Vortex CMS Top Banner

ProTip: Early Morning Glassing

By Greg McHale
March 16, 2020

ProTip: Early Morning Glassing

ProTip: Early Morning Glassing

Often, when breaking camp in the morning, we tend to pack up and head out. We are tempted to move on without glassing the immediate area, as one gets the feeling there couldn't possibly be something in the immediate vicinity where we have spent the last eight to 12 hours. This temptation can lead to a big mistake: We all know stories of people who've seen game as soon as they've gotten out of the tent, or even before leaving the tent.

Most game animals rise before dawn to move into feeding areas, which means they could walk over a ridge or into view, and they wouldn't have been visible the previous night. They may also be unaware of your presence, and your evening cooking and relaxing will have had no effect on them. Thus it would help if you disregarded your intuition that they are "somewhere else" and make a priority of looking around while you wait for your water to boil.

Morning light is fantastic for glassing, and it helps to cast shadows from feeding animals, making them more visible. The glare of the mid-day sun will not yet be washing out the landscape, and the animal’s colors will pop more readily. The golden hour at sunset is well-known as the best time to find your animals, but the morning is equally as good.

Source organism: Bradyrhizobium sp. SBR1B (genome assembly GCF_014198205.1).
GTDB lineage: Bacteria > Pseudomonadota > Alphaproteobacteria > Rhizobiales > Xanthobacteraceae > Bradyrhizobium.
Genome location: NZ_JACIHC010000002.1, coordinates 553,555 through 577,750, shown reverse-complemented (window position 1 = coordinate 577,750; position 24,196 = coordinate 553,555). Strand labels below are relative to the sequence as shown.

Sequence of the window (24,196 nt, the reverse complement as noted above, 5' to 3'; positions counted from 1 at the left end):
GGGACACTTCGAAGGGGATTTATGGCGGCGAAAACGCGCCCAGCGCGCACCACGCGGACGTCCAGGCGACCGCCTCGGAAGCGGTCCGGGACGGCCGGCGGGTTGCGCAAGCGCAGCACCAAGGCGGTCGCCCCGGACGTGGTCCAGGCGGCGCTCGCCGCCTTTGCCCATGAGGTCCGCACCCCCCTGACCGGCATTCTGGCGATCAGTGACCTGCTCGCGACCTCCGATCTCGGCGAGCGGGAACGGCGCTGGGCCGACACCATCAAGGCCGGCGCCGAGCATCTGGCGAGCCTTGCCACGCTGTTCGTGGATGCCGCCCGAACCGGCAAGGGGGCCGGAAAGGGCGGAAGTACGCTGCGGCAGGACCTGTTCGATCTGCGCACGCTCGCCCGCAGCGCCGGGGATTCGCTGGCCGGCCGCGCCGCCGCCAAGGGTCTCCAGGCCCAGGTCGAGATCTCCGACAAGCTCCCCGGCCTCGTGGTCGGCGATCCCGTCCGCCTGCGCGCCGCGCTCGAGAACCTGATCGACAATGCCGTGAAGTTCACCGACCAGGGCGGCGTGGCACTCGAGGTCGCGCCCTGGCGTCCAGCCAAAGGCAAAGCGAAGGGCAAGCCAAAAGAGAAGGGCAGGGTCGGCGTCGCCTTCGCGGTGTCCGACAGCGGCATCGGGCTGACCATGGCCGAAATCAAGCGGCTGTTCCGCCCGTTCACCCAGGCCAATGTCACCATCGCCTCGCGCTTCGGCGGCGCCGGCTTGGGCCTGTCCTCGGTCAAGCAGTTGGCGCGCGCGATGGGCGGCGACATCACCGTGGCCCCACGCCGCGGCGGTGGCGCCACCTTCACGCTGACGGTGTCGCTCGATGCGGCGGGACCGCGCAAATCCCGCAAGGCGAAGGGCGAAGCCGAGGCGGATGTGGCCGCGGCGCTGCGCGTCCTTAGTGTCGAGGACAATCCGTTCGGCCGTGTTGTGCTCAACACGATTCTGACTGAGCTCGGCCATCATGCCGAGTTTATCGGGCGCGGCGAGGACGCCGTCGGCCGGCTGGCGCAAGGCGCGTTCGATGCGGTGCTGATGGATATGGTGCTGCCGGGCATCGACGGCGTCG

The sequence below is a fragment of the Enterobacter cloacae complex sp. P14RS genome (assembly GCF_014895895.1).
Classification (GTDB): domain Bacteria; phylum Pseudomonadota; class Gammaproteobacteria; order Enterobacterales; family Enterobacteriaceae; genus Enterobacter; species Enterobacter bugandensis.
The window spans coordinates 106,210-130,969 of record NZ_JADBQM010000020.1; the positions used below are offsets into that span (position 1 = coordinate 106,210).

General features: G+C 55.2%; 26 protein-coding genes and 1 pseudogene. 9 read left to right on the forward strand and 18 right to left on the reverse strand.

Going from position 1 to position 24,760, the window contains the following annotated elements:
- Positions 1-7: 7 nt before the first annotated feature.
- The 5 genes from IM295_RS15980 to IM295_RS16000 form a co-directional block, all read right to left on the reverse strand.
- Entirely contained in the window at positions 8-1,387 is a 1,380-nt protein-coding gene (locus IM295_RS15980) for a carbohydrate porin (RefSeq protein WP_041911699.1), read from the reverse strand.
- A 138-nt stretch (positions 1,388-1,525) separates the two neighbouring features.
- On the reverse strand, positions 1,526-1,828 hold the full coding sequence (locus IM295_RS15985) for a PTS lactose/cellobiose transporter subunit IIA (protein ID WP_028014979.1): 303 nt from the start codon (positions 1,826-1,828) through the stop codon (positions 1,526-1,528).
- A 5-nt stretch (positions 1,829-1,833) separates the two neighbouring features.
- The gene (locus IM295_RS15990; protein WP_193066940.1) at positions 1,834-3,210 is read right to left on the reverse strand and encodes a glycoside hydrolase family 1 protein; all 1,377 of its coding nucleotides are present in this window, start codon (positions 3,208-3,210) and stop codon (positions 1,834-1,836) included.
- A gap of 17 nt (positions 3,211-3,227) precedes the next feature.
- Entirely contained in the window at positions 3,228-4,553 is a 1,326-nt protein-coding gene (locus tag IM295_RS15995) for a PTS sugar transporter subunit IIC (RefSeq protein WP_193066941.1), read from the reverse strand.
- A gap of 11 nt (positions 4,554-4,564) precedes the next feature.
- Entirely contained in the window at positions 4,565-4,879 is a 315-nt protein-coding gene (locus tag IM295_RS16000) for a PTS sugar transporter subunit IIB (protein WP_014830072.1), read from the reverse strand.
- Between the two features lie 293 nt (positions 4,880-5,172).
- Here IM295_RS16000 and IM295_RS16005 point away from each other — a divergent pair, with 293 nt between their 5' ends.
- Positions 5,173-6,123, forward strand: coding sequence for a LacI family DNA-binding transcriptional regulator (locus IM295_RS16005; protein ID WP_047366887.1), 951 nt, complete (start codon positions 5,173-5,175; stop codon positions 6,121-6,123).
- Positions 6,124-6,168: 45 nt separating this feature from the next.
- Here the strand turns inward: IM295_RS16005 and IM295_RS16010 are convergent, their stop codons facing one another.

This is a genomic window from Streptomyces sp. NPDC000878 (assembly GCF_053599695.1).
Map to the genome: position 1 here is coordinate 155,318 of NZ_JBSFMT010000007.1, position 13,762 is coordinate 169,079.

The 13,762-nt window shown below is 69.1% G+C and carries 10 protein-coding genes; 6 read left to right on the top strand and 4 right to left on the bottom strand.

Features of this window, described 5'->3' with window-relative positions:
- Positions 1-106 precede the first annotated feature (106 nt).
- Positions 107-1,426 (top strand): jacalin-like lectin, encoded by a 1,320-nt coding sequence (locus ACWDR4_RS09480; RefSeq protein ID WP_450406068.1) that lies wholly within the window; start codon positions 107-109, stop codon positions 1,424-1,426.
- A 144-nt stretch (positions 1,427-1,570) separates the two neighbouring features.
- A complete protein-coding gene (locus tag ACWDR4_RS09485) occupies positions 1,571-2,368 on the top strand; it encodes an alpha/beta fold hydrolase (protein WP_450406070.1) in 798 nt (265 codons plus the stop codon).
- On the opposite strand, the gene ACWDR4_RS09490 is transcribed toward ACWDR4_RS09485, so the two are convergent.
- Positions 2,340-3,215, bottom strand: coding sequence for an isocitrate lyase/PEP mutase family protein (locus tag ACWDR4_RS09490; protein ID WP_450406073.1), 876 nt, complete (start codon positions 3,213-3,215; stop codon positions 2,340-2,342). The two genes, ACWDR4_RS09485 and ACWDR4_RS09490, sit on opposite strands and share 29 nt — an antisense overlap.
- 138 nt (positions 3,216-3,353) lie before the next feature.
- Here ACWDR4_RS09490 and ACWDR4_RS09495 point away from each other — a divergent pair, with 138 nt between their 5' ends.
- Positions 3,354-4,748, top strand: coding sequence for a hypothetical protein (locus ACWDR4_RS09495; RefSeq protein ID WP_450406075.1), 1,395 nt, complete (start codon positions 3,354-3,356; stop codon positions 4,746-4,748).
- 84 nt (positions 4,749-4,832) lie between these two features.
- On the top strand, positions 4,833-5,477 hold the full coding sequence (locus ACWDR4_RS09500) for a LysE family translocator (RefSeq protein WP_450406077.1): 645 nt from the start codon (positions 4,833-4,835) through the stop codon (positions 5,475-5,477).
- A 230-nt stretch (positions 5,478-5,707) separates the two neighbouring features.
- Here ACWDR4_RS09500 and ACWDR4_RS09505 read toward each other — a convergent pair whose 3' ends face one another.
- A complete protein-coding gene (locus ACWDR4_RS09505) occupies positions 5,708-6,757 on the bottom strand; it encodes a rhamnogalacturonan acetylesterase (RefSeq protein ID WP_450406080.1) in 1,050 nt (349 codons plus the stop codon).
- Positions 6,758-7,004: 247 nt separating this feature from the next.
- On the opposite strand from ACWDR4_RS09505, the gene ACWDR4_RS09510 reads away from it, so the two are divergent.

ProTip: Early Morning Glassing

On a recent sheep hunt, glassed from camp before leaving. Though we didn't pick anything up, a few minutes after leaving, a ram came up out of his bed and over the ridge. Had we been in camp with our heads down, we would have missed him.

Once leaving camp, don't watch the ground as you move to your destination. Keep your binos at the ready and your head on a swivel, always looking around—and behind you—as your movement through the terrain reveals new lines of sight. If you are moving camp, you may be losing view of slopes and valleys for hours or even days. Your knowledge of the landscape and your continued focus on looking in all directions will serve you well.

ProTip: Early Morning Glassing

It's a best-practice to go to be with a plan for the next day. If that plan sees you moving camp, or moving far from camp to glass, taking the time to do a quick check of the skylines and approaches to your tent site will open a bonus hunting opportunity sooner or later.

YouTube Details

ProTip: Early Morning Glassing

Summary

Often when breaking camp in the morning, we tend to pack up and head out. We are tempted to move on without glassing the immediate area, as one gets the feeling that there couldn't possibly be something in the immediate vicinity where we have spent the last eight to 12 hours. This temptation can lead to a big mistake. We all know stories of people who've seen game as soon as they've gotten out of the tent, or even before leaving the tent.

It's a best-practice to go to be with a plan for the next day. If that plan sees you moving camp, or moving far from camp to glass, taking the time to do a quick check of the skylines and approaches to your tent site will open a bonus hunting opportunity sooner or later.

Optics I use:

Vortex Optics Razor® UHD 10x42

Vortex Optics Razor® HD 27-60x85 (Angled)

Vortex Optics Razor® HD AMG 6-24x50 FFP



It’s our hope you can learn and laugh along with the expert voices we feature on this blog. We want to be clear that the opinions you see featured here are just that: opinions. The content belongs to the authors and is not necessarily the opinion of Vortex Optics.

To learn more about what you’ve read, please like, follow, and otherwise support our authors.

Leave a Comment